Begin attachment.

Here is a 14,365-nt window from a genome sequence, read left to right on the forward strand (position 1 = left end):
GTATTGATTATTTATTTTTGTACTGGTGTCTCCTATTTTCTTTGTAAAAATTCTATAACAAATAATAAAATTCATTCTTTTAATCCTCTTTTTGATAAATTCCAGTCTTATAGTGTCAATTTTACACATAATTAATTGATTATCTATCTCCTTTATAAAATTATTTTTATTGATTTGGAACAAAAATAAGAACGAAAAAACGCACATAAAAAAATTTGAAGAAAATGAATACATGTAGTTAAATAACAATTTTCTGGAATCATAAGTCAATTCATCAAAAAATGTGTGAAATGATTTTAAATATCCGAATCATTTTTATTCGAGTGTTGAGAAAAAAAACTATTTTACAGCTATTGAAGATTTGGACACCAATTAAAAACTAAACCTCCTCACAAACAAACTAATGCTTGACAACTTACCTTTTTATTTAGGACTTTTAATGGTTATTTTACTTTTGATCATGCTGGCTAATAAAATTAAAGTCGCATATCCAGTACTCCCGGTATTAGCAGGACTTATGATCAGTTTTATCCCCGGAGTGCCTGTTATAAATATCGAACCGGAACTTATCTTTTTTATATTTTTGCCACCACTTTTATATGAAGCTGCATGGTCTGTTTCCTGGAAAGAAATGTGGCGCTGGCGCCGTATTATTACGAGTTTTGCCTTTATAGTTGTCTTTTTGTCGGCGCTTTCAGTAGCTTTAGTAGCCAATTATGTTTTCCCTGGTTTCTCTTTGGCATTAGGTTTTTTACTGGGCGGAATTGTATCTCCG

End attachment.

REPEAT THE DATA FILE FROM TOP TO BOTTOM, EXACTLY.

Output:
Here is a 14,365-nt window from a genome sequence, read left to right on the forward strand (position 1 = left end):
GTATTGATTATTTATTTTTGTACTGGTGTCTCCTATTTTCTTTGTAAAAATTCTATAACAAATAATAAAATTCATTCTTTTAATCCTCTTTTTGATAAATTCCAGTCTTATAGTGTCAATTTTACACATAATTAATTGATTATCTATCTCCTTTATAAAATTATTTTTATTGATTTGGAACAAAAATAAGAACGAAAAAACGCACATAAAAAAATTTGAAGAAAATGAATACATGTAGTTAAATAACAATTTTCTGGAATCATAAGTCAATTCATCAAAAAATGTGTGAAATGATTTTAAATATCCGAATCATTTTTATTCGAGTGTTGAGAAAAAAAACTATTTTACAGCTATTGAAGATTTGGACACCAATTAAAAACTAAACCTCCTCACAAACAAACTAATGCTTGACAACTTACCTTTTTATTTAGGACTTTTAATGGTTATTTTACTTTTGATCATGCTGGCTAATAAAATTAAAGTCGCATATCCAGTACTCCCGGTATTAGCAGGACTTATGATCAGTTTTATCCCCGGAGTGCCTGTTATAAATATCGAACCGGAACTTATCTTTTTTATATTTTTGCCACCACTTTTATATGAAGCTGCATGGTCTGTTTCCTGGAAAGAAATGTGGCGCTGGCGCCGTATTATTACGAGTTTTGCCTTTATAGTTGTCTTTTTGTCGGCGCTTTCAGTAGCTTTAGTAGCCAATTATGTTTTCCCTGGTTTCTCTTTGGCATTAGGTTTTTTACTGGGCGGAATTGTATCTCCG